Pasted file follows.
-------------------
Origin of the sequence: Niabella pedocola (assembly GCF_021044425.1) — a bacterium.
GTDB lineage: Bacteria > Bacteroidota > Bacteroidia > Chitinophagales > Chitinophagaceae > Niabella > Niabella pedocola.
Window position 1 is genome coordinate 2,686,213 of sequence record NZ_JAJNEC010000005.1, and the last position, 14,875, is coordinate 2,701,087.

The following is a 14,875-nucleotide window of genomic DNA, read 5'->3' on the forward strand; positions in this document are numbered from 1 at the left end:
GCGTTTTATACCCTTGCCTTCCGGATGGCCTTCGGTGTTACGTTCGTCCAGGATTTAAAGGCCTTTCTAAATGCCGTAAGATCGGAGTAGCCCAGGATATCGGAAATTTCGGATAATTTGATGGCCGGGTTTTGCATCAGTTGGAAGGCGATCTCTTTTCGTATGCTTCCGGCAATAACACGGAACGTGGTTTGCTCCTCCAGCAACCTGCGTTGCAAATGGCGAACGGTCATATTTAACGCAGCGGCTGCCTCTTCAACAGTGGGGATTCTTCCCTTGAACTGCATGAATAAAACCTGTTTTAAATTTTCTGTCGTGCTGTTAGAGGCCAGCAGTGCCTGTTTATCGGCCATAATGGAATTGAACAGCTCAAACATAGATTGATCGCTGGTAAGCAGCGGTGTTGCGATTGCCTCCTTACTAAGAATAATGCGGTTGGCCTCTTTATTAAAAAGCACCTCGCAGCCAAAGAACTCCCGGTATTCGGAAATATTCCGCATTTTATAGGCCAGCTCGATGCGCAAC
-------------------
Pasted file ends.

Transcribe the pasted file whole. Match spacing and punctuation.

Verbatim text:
Origin of the sequence: Niabella pedocola (assembly GCF_021044425.1) — a bacterium.
GTDB lineage: Bacteria > Bacteroidota > Bacteroidia > Chitinophagales > Chitinophagaceae > Niabella > Niabella pedocola.
Window position 1 is genome coordinate 2,686,213 of sequence record NZ_JAJNEC010000005.1, and the last position, 14,875, is coordinate 2,701,087.

The following is a 14,875-nucleotide window of genomic DNA, read 5'->3' on the forward strand; positions in this document are numbered from 1 at the left end:
GCGTTTTATACCCTTGCCTTCCGGATGGCCTTCGGTGTTACGTTCGTCCAGGATTTAAAGGCCTTTCTAAATGCCGTAAGATCGGAGTAGCCCAGGATATCGGAAATTTCGGATAATTTGATGGCCGGGTTTTGCATCAGTTGGAAGGCGATCTCTTTTCGTATGCTTCCGGCAATAACACGGAACGTGGTTTGCTCCTCCAGCAACCTGCGTTGCAAATGGCGAACGGTCATATTTAACGCAGCGGCTGCCTCTTCAACAGTGGGGATTCTTCCCTTGAACTGCATGAATAAAACCTGTTTTAAATTTTCTGTCGTGCTGTTAGAGGCCAGCAGTGCCTGTTTATCGGCCATAATGGAATTGAACAGCTCAAACATAGATTGATCGCTGGTAAGCAGCGGTGTTGCGATTGCCTCCTTACTAAGAATAATGCGGTTGGCCTCTTTATTAAAAAGCACCTCGCAGCCAAAGAACTCCCGGTATTCGGAAATATTCCGCATTTTATAGGCCAGCTCGATGCGCAAC